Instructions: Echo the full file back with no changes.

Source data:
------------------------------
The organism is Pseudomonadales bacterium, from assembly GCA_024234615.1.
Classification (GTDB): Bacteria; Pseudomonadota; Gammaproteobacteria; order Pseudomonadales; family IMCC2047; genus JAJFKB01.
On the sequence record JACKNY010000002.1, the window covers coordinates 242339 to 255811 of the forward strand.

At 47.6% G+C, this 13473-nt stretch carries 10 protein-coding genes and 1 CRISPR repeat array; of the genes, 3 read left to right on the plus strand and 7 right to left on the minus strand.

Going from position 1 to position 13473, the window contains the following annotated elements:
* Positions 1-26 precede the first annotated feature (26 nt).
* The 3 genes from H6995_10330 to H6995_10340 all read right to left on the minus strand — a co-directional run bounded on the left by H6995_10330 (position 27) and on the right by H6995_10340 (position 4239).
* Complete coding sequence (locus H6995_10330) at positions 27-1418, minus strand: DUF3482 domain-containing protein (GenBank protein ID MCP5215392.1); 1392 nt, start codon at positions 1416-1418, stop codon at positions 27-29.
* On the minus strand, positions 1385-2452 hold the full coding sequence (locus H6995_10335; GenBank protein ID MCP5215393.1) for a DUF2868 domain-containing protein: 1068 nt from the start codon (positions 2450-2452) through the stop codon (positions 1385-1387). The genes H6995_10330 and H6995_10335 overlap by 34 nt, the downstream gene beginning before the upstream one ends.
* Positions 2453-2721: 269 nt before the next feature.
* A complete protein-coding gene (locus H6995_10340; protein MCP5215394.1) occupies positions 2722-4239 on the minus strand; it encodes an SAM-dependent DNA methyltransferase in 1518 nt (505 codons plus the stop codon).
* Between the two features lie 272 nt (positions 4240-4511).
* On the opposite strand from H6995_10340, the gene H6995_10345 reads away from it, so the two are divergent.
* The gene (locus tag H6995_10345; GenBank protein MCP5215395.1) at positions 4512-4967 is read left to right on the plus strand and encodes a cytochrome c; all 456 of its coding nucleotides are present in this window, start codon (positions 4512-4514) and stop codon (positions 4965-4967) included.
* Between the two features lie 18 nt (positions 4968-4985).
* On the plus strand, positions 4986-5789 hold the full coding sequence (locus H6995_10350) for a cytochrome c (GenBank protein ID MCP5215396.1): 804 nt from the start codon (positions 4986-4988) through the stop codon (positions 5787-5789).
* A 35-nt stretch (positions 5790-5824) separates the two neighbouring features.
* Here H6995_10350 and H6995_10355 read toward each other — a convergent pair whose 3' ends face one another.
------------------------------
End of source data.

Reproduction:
The organism is Pseudomonadales bacterium, from assembly GCA_024234615.1.
Classification (GTDB): Bacteria; Pseudomonadota; Gammaproteobacteria; order Pseudomonadales; family IMCC2047; genus JAJFKB01.
On the sequence record JACKNY010000002.1, the window covers coordinates 242339 to 255811 of the forward strand.

At 47.6% G+C, this 13473-nt stretch carries 10 protein-coding genes and 1 CRISPR repeat array; of the genes, 3 read left to right on the plus strand and 7 right to left on the minus strand.

Going from position 1 to position 13473, the window contains the following annotated elements:
* Positions 1-26 precede the first annotated feature (26 nt).
* The 3 genes from H6995_10330 to H6995_10340 all read right to left on the minus strand — a co-directional run bounded on the left by H6995_10330 (position 27) and on the right by H6995_10340 (position 4239).
* Complete coding sequence (locus H6995_10330) at positions 27-1418, minus strand: DUF3482 domain-containing protein (GenBank protein ID MCP5215392.1); 1392 nt, start codon at positions 1416-1418, stop codon at positions 27-29.
* On the minus strand, positions 1385-2452 hold the full coding sequence (locus H6995_10335; GenBank protein ID MCP5215393.1) for a DUF2868 domain-containing protein: 1068 nt from the start codon (positions 2450-2452) through the stop codon (positions 1385-1387). The genes H6995_10330 and H6995_10335 overlap by 34 nt, the downstream gene beginning before the upstream one ends.
* Positions 2453-2721: 269 nt before the next feature.
* A complete protein-coding gene (locus H6995_10340; protein MCP5215394.1) occupies positions 2722-4239 on the minus strand; it encodes an SAM-dependent DNA methyltransferase in 1518 nt (505 codons plus the stop codon).
* Between the two features lie 272 nt (positions 4240-4511).
* On the opposite strand from H6995_10340, the gene H6995_10345 reads away from it, so the two are divergent.
* The gene (locus tag H6995_10345; GenBank protein MCP5215395.1) at positions 4512-4967 is read left to right on the plus strand and encodes a cytochrome c; all 456 of its coding nucleotides are present in this window, start codon (positions 4512-4514) and stop codon (positions 4965-4967) included.
* Between the two features lie 18 nt (positions 4968-4985).
* On the plus strand, positions 4986-5789 hold the full coding sequence (locus H6995_10350) for a cytochrome c (GenBank protein ID MCP5215396.1): 804 nt from the start codon (positions 4986-4988) through the stop codon (positions 5787-5789).
* A 35-nt stretch (positions 5790-5824) separates the two neighbouring features.
* Here H6995_10350 and H6995_10355 read toward each other — a convergent pair whose 3' ends face one another.